Middle class angst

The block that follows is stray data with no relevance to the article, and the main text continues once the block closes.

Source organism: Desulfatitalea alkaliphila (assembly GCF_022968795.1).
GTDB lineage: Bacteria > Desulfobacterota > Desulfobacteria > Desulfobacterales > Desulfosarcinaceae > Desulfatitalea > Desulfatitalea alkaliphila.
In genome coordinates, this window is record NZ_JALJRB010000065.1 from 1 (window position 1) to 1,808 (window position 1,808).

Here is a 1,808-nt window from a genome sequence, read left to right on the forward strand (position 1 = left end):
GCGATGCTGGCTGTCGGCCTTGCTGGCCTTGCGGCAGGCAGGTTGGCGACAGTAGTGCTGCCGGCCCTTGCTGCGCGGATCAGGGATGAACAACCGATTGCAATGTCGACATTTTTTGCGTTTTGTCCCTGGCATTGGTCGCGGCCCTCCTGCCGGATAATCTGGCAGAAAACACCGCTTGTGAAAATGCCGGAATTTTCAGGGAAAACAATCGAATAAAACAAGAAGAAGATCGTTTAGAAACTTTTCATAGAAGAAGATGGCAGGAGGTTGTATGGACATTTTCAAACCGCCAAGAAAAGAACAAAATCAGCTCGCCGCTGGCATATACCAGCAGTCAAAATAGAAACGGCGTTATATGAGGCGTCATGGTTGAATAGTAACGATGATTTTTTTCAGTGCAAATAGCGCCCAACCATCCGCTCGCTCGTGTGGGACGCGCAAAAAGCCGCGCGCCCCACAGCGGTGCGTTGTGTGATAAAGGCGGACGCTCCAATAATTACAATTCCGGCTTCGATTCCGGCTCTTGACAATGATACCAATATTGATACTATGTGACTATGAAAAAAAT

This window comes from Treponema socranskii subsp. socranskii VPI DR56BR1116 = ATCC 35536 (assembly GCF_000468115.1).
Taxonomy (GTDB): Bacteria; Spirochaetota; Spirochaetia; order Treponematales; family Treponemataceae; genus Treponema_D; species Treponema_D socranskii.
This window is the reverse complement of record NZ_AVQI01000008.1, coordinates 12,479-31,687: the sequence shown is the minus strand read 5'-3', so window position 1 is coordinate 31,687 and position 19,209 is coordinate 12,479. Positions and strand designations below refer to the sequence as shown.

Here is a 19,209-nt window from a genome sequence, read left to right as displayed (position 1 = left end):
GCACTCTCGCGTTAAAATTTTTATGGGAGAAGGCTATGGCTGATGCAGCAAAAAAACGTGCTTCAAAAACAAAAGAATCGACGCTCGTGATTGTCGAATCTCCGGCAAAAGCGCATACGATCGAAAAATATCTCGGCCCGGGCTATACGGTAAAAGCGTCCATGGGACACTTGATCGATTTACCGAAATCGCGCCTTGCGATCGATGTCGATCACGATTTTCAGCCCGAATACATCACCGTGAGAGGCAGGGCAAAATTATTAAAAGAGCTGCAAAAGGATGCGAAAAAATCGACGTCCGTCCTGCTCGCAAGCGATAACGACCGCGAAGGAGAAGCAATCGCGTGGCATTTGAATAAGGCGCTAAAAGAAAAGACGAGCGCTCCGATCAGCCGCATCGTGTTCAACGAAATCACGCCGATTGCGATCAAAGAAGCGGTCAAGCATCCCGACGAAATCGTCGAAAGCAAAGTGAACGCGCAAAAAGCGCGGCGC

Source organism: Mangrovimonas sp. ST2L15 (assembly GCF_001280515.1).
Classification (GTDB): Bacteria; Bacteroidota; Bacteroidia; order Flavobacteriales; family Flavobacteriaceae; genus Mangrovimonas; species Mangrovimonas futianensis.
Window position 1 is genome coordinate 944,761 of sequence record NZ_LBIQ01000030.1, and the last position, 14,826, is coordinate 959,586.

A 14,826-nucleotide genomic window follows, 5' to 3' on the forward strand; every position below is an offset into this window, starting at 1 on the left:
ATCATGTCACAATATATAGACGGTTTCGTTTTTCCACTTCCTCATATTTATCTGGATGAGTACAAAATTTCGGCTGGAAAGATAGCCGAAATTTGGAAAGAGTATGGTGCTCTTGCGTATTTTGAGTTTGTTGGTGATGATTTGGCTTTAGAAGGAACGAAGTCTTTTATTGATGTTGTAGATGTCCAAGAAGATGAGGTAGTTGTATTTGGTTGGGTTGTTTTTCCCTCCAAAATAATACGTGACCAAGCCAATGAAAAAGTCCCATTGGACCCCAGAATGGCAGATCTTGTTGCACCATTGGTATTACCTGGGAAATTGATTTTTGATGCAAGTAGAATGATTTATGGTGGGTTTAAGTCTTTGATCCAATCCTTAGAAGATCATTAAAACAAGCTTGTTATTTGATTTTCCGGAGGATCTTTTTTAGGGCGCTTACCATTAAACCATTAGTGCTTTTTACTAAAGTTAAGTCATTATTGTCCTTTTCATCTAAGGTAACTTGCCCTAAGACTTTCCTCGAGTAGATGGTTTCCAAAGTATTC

‘So much voter disquiet [in the USA] is linked to nostalgia for hazily-remembered golden decades when factories offered jobs for life, baby booms filled maternity wards and millions of families enjoyed the fruits of post-war prosperity (though women and non-whites may recall those years a bit differently). But coal mines, steel mills and factories have closed throughout the rich world, in countries with very different governments, labour laws and environmental rules. What all faced was an explosion in global competition, followed by a second wave of automation. That helps to explain why voter unhappiness sounds so similar across the rich world. In rich country after rich country, under governments both of the left and of the right, the biggest worry for voters is that middle-class incomes are stagnating and the job-for-life is dead. Let political leaders everywhere tell their publics the truth: the years of easy post-war growth are gone, replaced by competition that cannot be wished away, and so must be met head-on—and ideally harnessed. That will take hard work and new ideas,’ (‘Lexington: The nostalgia trap’, The Economist 15th Nov 2014, p.42).